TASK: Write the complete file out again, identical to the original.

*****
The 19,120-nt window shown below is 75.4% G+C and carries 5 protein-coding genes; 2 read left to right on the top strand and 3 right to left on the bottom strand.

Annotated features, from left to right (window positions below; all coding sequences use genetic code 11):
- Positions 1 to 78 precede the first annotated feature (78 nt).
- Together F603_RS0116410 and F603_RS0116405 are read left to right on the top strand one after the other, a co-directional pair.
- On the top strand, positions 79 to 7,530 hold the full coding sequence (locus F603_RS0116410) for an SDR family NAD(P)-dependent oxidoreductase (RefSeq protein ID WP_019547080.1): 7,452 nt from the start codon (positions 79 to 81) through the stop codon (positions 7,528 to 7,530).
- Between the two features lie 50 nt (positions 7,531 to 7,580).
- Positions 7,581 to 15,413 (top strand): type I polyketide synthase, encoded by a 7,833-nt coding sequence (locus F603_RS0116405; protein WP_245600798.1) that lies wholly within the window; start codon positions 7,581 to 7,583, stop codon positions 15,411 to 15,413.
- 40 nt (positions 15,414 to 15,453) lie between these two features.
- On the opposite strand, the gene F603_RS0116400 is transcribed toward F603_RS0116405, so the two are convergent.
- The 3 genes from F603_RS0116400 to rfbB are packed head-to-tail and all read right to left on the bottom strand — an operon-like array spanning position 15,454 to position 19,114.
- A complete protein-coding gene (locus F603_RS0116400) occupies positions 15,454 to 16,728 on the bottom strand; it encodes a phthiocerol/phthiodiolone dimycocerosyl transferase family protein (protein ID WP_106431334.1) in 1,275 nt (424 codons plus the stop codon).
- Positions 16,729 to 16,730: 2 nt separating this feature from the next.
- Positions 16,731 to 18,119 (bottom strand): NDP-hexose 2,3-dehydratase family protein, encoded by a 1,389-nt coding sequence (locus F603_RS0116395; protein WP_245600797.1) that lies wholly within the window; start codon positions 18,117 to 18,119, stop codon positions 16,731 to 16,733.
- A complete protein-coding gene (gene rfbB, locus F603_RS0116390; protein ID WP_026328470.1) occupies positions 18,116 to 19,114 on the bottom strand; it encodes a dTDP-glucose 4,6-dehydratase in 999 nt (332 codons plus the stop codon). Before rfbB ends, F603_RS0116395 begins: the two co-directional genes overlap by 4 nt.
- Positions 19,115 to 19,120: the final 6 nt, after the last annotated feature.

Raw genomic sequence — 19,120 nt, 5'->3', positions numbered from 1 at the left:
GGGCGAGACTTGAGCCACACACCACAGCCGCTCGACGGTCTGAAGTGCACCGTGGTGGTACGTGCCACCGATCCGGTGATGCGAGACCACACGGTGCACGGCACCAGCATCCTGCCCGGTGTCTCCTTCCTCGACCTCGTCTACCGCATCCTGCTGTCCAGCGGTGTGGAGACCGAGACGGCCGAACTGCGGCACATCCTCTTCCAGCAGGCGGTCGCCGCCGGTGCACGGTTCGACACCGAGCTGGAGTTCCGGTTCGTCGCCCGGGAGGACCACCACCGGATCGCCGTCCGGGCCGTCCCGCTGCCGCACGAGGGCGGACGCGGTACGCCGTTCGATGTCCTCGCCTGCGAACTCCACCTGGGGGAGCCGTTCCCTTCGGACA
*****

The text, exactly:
The 19,120-nt window shown below is 75.4% G+C and carries 5 protein-coding genes; 2 read left to right on the top strand and 3 right to left on the bottom strand.

Annotated features, from left to right (window positions below; all coding sequences use genetic code 11):
- Positions 1 to 78 precede the first annotated feature (78 nt).
- Together F603_RS0116410 and F603_RS0116405 are read left to right on the top strand one after the other, a co-directional pair.
- On the top strand, positions 79 to 7,530 hold the full coding sequence (locus F603_RS0116410) for an SDR family NAD(P)-dependent oxidoreductase (RefSeq protein ID WP_019547080.1): 7,452 nt from the start codon (positions 79 to 81) through the stop codon (positions 7,528 to 7,530).
- Between the two features lie 50 nt (positions 7,531 to 7,580).
- Positions 7,581 to 15,413 (top strand): type I polyketide synthase, encoded by a 7,833-nt coding sequence (locus F603_RS0116405; protein WP_245600798.1) that lies wholly within the window; start codon positions 7,581 to 7,583, stop codon positions 15,411 to 15,413.
- 40 nt (positions 15,414 to 15,453) lie between these two features.
- On the opposite strand, the gene F603_RS0116400 is transcribed toward F603_RS0116405, so the two are convergent.
- The 3 genes from F603_RS0116400 to rfbB are packed head-to-tail and all read right to left on the bottom strand — an operon-like array spanning position 15,454 to position 19,114.
- A complete protein-coding gene (locus F603_RS0116400) occupies positions 15,454 to 16,728 on the bottom strand; it encodes a phthiocerol/phthiodiolone dimycocerosyl transferase family protein (protein ID WP_106431334.1) in 1,275 nt (424 codons plus the stop codon).
- Positions 16,729 to 16,730: 2 nt separating this feature from the next.
- Positions 16,731 to 18,119 (bottom strand): NDP-hexose 2,3-dehydratase family protein, encoded by a 1,389-nt coding sequence (locus F603_RS0116395; protein WP_245600797.1) that lies wholly within the window; start codon positions 18,117 to 18,119, stop codon positions 16,731 to 16,733.
- A complete protein-coding gene (gene rfbB, locus F603_RS0116390; protein ID WP_026328470.1) occupies positions 18,116 to 19,114 on the bottom strand; it encodes a dTDP-glucose 4,6-dehydratase in 999 nt (332 codons plus the stop codon). Before rfbB ends, F603_RS0116395 begins: the two co-directional genes overlap by 4 nt.
- Positions 19,115 to 19,120: the final 6 nt, after the last annotated feature.

Raw genomic sequence — 19,120 nt, 5'->3', positions numbered from 1 at the left:
GGGCGAGACTTGAGCCACACACCACAGCCGCTCGACGGTCTGAAGTGCACCGTGGTGGTACGTGCCACCGATCCGGTGATGCGAGACCACACGGTGCACGGCACCAGCATCCTGCCCGGTGTCTCCTTCCTCGACCTCGTCTACCGCATCCTGCTGTCCAGCGGTGTGGAGACCGAGACGGCCGAACTGCGGCACATCCTCTTCCAGCAGGCGGTCGCCGCCGGTGCACGGTTCGACACCGAGCTGGAGTTCCGGTTCGTCGCCCGGGAGGACCACCACCGGATCGCCGTCCGGGCCGTCCCGCTGCCGCACGAGGGCGGACGCGGTACGCCGTTCGATGTCCTCGCCTGCGAACTCCACCTGGGGGAGCCGTTCCCTTCGGACA